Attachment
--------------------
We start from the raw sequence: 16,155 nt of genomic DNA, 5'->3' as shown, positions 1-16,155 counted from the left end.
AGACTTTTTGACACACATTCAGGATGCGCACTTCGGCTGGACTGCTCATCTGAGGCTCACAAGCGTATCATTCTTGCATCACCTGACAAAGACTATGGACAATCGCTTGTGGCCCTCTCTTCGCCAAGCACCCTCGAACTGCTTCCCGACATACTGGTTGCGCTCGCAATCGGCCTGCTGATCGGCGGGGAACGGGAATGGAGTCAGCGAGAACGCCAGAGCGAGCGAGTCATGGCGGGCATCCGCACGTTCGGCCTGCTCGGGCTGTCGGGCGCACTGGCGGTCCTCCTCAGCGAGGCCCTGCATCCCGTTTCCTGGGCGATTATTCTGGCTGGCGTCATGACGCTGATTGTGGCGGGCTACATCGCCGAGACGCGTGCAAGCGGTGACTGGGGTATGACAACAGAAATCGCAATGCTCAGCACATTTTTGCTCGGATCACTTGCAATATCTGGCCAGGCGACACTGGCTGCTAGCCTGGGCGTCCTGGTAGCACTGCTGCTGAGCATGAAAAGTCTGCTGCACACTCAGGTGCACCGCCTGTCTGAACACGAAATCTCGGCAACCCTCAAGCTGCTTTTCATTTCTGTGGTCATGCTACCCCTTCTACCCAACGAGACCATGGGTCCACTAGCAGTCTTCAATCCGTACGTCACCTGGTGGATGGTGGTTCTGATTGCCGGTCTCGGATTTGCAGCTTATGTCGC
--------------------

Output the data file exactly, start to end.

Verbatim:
We start from the raw sequence: 16,155 nt of genomic DNA, 5'->3' as shown, positions 1-16,155 counted from the left end.
AGACTTTTTGACACACATTCAGGATGCGCACTTCGGCTGGACTGCTCATCTGAGGCTCACAAGCGTATCATTCTTGCATCACCTGACAAAGACTATGGACAATCGCTTGTGGCCCTCTCTTCGCCAAGCACCCTCGAACTGCTTCCCGACATACTGGTTGCGCTCGCAATCGGCCTGCTGATCGGCGGGGAACGGGAATGGAGTCAGCGAGAACGCCAGAGCGAGCGAGTCATGGCGGGCATCCGCACGTTCGGCCTGCTCGGGCTGTCGGGCGCACTGGCGGTCCTCCTCAGCGAGGCCCTGCATCCCGTTTCCTGGGCGATTATTCTGGCTGGCGTCATGACGCTGATTGTGGCGGGCTACATCGCCGAGACGCGTGCAAGCGGTGACTGGGGTATGACAACAGAAATCGCAATGCTCAGCACATTTTTGCTCGGATCACTTGCAATATCTGGCCAGGCGACACTGGCTGCTAGCCTGGGCGTCCTGGTAGCACTGCTGCTGAGCATGAAAAGTCTGCTGCACACTCAGGTGCACCGCCTGTCTGAACACGAAATCTCGGCAACCCTCAAGCTGCTTTTCATTTCTGTGGTCATGCTACCCCTTCTACCCAACGAGACCATGGGTCCACTAGCAGTCTTCAATCCGTACGTCACCTGGTGGATGGTGGTTCTGATTGCCGGTCTCGGATTTGCAGCTTATGTCGC